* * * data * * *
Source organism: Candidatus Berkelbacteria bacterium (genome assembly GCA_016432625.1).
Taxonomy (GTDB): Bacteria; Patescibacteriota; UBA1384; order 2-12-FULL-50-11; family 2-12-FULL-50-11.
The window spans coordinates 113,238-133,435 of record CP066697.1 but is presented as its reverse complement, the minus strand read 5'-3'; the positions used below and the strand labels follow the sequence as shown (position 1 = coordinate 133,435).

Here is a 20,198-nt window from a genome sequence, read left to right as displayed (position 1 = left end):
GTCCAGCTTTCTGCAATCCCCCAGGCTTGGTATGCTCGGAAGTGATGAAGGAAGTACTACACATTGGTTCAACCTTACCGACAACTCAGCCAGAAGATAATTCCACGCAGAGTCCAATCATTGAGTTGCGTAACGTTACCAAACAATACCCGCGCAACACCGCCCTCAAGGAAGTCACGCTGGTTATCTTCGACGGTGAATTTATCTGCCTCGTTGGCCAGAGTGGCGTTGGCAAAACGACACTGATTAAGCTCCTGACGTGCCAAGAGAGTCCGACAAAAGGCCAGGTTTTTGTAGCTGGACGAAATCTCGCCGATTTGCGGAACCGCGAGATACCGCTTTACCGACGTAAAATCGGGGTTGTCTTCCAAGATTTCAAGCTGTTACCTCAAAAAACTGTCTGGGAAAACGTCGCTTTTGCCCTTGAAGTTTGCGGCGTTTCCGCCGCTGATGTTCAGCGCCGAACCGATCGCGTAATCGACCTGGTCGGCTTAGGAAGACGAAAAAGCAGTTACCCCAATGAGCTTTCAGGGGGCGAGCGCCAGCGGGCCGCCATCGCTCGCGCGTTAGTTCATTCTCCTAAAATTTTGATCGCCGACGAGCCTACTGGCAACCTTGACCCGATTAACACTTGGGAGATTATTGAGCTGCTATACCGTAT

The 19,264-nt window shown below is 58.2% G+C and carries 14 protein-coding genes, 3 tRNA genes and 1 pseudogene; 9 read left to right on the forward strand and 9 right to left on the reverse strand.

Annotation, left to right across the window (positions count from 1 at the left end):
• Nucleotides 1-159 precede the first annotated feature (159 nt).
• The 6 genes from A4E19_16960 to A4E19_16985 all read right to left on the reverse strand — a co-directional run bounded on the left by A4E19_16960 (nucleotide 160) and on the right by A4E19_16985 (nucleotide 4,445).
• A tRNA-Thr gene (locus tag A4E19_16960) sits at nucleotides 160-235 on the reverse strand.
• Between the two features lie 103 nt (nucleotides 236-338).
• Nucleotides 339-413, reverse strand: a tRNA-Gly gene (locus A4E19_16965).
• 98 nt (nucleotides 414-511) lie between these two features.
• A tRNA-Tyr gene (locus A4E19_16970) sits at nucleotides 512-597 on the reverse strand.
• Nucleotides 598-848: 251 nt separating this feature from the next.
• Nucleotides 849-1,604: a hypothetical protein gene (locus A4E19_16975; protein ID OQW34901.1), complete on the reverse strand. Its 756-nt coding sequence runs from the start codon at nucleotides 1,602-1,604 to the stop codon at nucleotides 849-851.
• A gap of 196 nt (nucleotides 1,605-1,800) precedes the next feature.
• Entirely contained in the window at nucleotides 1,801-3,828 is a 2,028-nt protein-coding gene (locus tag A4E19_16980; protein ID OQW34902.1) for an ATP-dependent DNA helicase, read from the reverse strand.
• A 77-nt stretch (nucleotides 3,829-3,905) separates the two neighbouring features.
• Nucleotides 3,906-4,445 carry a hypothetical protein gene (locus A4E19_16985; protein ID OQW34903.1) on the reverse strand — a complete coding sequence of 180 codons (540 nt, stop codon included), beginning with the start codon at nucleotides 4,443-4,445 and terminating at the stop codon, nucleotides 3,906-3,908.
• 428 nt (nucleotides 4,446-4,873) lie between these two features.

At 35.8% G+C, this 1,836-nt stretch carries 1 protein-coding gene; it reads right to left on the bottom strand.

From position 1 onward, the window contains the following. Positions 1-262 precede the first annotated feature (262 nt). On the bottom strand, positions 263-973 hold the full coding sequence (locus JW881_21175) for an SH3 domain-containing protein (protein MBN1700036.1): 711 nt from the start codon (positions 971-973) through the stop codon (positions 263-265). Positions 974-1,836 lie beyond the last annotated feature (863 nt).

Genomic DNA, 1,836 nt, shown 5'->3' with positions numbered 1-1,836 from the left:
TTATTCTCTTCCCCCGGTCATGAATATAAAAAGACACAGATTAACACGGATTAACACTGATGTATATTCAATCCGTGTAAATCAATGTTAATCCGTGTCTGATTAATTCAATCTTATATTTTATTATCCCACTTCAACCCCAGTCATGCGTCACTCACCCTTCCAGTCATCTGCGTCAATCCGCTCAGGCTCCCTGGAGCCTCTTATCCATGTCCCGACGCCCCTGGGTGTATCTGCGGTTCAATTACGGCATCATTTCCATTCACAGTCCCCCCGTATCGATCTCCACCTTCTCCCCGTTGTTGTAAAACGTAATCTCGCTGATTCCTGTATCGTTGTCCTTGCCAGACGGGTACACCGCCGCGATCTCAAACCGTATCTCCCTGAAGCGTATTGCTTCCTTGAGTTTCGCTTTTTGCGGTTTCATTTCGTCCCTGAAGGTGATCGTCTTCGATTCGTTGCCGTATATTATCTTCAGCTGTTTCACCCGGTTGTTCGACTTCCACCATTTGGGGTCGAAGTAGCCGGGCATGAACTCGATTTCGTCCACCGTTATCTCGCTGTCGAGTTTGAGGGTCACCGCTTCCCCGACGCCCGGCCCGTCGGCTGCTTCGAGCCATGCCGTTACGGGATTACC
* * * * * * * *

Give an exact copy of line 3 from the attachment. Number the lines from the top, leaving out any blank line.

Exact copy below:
The window spans coordinates 113,238-133,435 of record CP066697.1 but is presented as its reverse complement, the minus strand read 5'-3'; the positions used below and the strand labels follow the sequence as shown (position 1 = coordinate 133,435).